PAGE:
Trump didn’t win the popular vote by 3.2 pts, he lost it.

      They were no more accurate than the other surveys.

      IBD/TIPP seems to have gotten closest with Clinton +1.6

      You’re going to have to look at state level results to find a pollster that truly called it correctly.

  • George H

    Sam,

    Fantastic work. Thanks.

    The polls were wrong. Not necessarily the model is wrong. Hope you can keep this “hobby”. I find this a refuge.

    • YCW

      George, I agree. You can’t fix bad data. I think the next issue for the field is sampling, not modeling.
      Sam, I admire your work and appreciate your composure. I hope you can keep up this hobby too.

    • Mikey

      No, the model was definitely wrong. Complaining ‘The polls were wrong’ shows you do not understand the model and why it was wrong.

  • bks

    Hey, look on the bright side: It could have been Ted Cruz!

  • AA

    I looked at the individual battleground state stats on cnn.com. A few things that stand out are :

    [1] Republican voted consolidated behind Trump. Around ~90% of Republicans voted Trump when only ~87% Democrats voted for Clinton. This could point to the post Comey consolidation of Republican voters.

    [2] Independent voters went for Trump by > 10% margin.

    [3] Women vote didn’t fall overwhelmingly behind Clinton.

  • Chuck

    Just FYI, the NYT election site currently shows that Trump has not, so far, won the popular vote. http://www.nytimes.com/elections/results/president Neither he nor Clinton have a majority. I don’t expect either Trump of his supporters to acknowledge this fact since they have been entirely resistant to facts so far, but perhaps more rational members of his party will want to take that into account.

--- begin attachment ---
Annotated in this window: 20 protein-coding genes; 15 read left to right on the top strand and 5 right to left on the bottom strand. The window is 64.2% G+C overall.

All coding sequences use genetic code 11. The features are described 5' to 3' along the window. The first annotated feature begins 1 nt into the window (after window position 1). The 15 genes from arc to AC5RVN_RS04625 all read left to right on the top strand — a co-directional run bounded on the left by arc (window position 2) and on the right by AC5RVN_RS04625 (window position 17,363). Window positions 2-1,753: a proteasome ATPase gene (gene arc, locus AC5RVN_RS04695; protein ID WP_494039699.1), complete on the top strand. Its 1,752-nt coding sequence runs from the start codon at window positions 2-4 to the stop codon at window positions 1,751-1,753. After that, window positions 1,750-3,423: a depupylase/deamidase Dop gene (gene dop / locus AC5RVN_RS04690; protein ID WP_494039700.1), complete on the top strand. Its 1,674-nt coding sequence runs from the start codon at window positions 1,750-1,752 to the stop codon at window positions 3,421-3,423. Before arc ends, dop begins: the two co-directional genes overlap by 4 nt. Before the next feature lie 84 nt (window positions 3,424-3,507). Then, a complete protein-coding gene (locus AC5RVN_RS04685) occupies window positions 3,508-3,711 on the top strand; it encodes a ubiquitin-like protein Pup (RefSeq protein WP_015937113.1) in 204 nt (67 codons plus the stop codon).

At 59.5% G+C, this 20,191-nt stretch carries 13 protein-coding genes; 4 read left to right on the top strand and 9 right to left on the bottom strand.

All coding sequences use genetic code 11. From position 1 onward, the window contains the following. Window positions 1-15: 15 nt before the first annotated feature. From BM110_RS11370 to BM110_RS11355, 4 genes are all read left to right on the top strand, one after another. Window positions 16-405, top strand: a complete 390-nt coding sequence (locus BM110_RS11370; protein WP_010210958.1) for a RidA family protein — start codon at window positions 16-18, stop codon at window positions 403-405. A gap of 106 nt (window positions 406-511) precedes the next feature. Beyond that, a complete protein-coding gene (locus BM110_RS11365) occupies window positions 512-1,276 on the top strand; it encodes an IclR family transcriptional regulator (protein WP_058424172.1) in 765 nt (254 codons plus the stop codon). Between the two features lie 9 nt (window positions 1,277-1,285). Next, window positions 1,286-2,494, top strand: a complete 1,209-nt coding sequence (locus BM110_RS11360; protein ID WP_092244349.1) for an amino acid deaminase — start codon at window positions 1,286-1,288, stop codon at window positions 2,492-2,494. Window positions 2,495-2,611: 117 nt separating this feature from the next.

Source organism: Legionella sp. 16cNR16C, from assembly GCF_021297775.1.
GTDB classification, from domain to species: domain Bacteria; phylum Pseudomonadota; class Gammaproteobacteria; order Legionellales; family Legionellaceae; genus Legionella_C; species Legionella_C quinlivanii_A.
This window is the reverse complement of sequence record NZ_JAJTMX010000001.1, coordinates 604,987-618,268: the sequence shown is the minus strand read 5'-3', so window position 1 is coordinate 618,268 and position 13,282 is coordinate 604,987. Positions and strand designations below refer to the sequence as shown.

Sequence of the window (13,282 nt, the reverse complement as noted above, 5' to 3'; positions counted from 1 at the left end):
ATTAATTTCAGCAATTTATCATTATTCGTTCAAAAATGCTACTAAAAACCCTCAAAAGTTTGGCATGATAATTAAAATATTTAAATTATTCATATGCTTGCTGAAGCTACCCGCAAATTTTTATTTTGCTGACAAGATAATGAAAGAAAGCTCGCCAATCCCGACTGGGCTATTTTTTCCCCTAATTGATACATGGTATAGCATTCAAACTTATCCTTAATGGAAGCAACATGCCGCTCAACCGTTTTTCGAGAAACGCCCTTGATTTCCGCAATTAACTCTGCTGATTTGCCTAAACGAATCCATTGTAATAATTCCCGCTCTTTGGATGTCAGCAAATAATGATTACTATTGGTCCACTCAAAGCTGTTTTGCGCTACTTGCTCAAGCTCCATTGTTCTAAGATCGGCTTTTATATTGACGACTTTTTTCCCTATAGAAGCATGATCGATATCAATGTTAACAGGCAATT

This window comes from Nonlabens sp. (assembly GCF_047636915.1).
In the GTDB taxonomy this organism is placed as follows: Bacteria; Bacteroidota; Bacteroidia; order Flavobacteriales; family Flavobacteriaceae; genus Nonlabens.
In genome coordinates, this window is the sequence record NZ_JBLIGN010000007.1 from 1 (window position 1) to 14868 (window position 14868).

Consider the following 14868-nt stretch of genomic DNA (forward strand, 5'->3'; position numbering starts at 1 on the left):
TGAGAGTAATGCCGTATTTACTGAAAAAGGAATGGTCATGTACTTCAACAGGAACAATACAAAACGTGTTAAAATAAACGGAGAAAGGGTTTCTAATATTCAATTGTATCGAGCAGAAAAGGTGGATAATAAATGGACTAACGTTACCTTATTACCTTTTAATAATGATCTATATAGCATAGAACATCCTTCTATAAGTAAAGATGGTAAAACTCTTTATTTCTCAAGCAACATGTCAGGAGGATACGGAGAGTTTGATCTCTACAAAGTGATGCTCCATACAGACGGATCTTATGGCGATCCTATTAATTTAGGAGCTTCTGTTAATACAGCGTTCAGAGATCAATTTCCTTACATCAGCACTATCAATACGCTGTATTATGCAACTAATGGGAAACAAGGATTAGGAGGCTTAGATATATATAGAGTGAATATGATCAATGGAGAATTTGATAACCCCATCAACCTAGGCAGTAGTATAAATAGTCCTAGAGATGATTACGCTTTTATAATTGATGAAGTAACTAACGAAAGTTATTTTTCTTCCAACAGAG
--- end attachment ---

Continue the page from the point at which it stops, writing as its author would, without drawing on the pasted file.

• AwK

    Hi Sam,

    Thanks for all your efforts. I agree that is there is no obvious way to estimate the probability of systematic polling errors, although a different way to account for correlated fluctuations might have reduced the confidence levels.

    At this point what would be really interesting is to understand where the polling errors came from, not small fluctuations like NC, but large ones like in WI.

    Any chance you’d provide some analysis of this while we are licking our wounds?

  • nhm

    I almost don’t think that’s good enough…

    As you will well remember, I (and others) argued vociferously for you to allow for increased uncertainty in your model. And you had no cogent argument for a model that incorporated such low uncertainty (you can claim hindsight… the rest of us can claim foresight).

    Yes, the primary reason everybody missed this call was because the polls were flat-out wrong. But you exacerbated the problem by convincing yourself and virtually all of your readers (and radio listeners, and t.v. watchers) of your “correctness”. Hell, after being berated by commenters (and not allowed to respond because my responses were never posted), you had me convinced, too. “I must be wrong, because everybody’s piling up on me, and my responses must be so out-of-line that they’re not even publishable.”

    No… I think your readers deserve more than an “I was wrong. Now I’m gonna go back to the lab.”

    I think we deserve an “I’m sorry. Now I’m gonna go back to the lab.”

  • 538 Refugee

    My area had always been safe Democratic so I admit I slacked. That’s changed. All local races stayed solidly Dem but president and senate didn’t. I just sent an email to the county party. As far as I’m concerned the next cycle starts today.